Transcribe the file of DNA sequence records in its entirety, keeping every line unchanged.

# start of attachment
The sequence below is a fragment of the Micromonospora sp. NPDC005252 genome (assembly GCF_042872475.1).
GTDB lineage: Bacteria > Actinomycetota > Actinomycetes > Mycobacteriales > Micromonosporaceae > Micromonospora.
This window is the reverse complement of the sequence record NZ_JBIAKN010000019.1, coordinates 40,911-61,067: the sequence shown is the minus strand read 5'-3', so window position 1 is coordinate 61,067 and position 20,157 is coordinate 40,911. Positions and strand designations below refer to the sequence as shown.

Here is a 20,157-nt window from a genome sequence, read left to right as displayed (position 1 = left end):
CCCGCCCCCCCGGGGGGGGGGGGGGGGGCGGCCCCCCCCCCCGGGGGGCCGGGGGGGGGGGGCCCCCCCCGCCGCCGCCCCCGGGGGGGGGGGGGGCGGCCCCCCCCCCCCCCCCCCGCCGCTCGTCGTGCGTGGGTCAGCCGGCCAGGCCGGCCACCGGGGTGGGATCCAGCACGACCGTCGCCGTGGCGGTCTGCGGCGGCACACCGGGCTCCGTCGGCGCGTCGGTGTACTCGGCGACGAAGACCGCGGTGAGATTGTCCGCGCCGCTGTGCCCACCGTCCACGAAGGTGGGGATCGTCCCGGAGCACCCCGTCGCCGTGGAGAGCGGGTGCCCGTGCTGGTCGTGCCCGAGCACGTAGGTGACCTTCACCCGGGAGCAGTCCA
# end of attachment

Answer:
The sequence below is a fragment of the Micromonospora sp. NPDC005252 genome (assembly GCF_042872475.1).
GTDB lineage: Bacteria > Actinomycetota > Actinomycetes > Mycobacteriales > Micromonosporaceae > Micromonospora.
This window is the reverse complement of the sequence record NZ_JBIAKN010000019.1, coordinates 40,911-61,067: the sequence shown is the minus strand read 5'-3', so window position 1 is coordinate 61,067 and position 20,157 is coordinate 40,911. Positions and strand designations below refer to the sequence as shown.

Here is a 20,157-nt window from a genome sequence, read left to right as displayed (position 1 = left end):
CCCGCCCCCCCGGGGGGGGGGGGGGGGGCGGCCCCCCCCCCCGGGGGGCCGGGGGGGGGGGGCCCCCCCCGCCGCCGCCCCCGGGGGGGGGGGGGGCGGCCCCCCCCCCCCCCCCCCGCCGCTCGTCGTGCGTGGGTCAGCCGGCCAGGCCGGCCACCGGGGTGGGATCCAGCACGACCGTCGCCGTGGCGGTCTGCGGCGGCACACCGGGCTCCGTCGGCGCGTCGGTGTACTCGGCGACGAAGACCGCGGTGAGATTGTCCGCGCCGCTGTGCCCACCGTCCACGAAGGTGGGGATCGTCCCGGAGCACCCCGTCGCCGTGGAGAGCGGGTGCCCGTGCTGGTCGTGCCCGAGCACGTAGGTGACCTTCACCCGGGAGCAGTCCA